He will require a tremendous GOTV, which requires huge money and a truly motivated grassroots effort. He can’t get the unified support he would need, as he has burned far too many bridges with the traditional bases of the democratic support system.

    As for Henry, I am not being disingenuous. The first and greatest challenge of Frank Barbaro’s successor was to heal the open wounds within the party. Henry has not done that, and he has not really tried to. In fairness, it is a difficult task, and he is not responsible for what he inherited. However, he ran to take on the problem, and he appears, at least in my opinion, to have exacerbated the underlying problems and the schism s within the party. He may not be able to choose the candidate, but he nears responsibility for unifying and managing the various components of the democratic structure and it’s traditional allies. Again, it appears to me he has alienated and has been unable to earn the respect and trust of many powerful and important players within the party and it’s allies. Like Dan, often he acts without thought, and engages in petty, personal, and vindictive retaliation against people who simply have a different opinion than he does. While Dan can act like a little dictator on his blog, Henry cannot lead the local party that way, nor can he get problematic candidates like Jose elected without all these folks.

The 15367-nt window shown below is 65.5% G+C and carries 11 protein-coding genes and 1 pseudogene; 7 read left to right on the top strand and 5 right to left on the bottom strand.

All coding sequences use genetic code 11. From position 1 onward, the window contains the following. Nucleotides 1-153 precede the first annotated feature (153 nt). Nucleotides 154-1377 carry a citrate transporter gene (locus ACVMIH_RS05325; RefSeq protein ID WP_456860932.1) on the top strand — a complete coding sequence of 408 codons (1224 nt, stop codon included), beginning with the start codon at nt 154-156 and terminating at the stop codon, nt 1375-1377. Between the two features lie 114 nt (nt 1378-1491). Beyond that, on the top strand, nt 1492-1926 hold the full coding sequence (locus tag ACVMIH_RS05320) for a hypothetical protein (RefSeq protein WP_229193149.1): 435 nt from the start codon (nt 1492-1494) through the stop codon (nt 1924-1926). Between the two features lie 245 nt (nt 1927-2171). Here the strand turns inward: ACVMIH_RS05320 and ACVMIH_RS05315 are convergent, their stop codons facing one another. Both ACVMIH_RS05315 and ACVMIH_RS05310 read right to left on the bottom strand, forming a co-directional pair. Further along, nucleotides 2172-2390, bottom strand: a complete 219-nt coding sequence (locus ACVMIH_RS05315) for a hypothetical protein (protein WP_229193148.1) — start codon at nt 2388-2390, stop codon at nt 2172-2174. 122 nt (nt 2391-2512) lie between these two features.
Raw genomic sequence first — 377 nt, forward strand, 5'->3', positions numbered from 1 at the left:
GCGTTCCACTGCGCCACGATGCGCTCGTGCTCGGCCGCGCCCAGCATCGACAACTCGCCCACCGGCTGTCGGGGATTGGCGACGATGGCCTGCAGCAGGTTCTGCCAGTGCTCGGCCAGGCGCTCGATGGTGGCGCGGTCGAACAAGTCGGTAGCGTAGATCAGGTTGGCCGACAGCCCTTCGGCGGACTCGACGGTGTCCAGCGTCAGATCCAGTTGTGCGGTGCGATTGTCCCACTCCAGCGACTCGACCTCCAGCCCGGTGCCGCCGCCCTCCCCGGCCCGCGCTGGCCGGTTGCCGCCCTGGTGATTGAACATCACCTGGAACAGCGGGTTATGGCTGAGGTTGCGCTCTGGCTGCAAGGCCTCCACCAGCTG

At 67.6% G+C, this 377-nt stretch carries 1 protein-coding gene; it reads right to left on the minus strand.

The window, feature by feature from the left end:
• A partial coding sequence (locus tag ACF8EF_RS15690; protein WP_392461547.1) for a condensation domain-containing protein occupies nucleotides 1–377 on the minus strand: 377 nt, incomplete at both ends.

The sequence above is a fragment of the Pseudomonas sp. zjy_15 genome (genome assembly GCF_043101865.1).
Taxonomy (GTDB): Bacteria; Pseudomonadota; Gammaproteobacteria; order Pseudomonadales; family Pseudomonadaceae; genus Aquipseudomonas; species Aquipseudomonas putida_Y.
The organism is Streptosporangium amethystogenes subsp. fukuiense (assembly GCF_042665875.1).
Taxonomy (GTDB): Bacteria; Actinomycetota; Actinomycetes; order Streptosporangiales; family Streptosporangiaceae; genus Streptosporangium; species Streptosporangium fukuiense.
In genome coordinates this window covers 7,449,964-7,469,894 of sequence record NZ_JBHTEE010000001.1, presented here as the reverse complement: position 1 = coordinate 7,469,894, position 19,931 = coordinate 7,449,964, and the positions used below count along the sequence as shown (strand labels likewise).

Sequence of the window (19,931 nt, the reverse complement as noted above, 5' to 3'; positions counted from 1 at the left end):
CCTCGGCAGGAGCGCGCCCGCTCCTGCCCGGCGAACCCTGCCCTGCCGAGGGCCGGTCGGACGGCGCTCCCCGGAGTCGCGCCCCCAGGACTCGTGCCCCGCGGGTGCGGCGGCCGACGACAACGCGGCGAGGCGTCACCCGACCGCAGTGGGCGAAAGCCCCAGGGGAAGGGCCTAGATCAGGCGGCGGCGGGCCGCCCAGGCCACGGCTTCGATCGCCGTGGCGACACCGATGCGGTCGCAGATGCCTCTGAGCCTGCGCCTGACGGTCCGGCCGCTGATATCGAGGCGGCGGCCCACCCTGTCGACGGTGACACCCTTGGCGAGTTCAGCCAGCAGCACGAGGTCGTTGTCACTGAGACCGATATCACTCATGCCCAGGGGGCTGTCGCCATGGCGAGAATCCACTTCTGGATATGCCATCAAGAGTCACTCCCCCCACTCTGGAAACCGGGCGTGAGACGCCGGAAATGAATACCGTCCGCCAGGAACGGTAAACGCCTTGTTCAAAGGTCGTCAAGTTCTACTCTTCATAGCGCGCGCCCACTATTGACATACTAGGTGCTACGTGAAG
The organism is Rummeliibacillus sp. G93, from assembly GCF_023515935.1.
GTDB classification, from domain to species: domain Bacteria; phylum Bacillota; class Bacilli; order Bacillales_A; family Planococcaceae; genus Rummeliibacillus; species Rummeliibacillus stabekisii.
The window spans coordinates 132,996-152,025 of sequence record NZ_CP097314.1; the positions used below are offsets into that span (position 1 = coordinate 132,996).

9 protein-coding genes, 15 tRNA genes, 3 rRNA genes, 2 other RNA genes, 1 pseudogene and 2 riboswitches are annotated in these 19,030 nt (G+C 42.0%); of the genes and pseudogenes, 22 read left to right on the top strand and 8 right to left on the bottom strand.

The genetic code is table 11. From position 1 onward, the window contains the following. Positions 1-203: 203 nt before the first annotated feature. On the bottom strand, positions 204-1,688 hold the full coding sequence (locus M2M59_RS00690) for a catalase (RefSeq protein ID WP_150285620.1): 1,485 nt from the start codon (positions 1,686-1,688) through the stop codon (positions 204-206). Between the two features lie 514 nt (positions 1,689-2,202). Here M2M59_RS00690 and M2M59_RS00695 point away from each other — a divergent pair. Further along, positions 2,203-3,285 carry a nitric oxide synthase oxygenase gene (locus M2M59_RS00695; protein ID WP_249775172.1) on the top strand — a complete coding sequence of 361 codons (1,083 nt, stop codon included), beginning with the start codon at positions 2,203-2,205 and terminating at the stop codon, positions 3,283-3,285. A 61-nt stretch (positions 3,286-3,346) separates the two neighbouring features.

The common thread between Jose and Henry is, perhaps, that both think they can be underhanded with people and still expect their support just because they are democrats. It doesn’t work that way and that is not the mark of leadership.

  6. Sherree
    June 5, 2014 at 9:00 am

    I’ve heard Jose Solario is putting all his eggs (resources) towards the November election. I’m incredulous to think that left-leaning 69th district would elect a Republican, especially Janet Nguyen.

    • June 5, 2014 at 11:33 am

      Sherree,

      Jose is running in the not so left 34th Senate district. Other than Santa Ana, it is a new area for Solorio, a little less so for Nguyen. This makes the race a toss-up at this point.

  7. Sherree
    June 5, 2014 at 1:06 pm

    Thanks for the correction, Chris.

  8. Dan Chmielewski
    June 6, 2014 at 6:42 am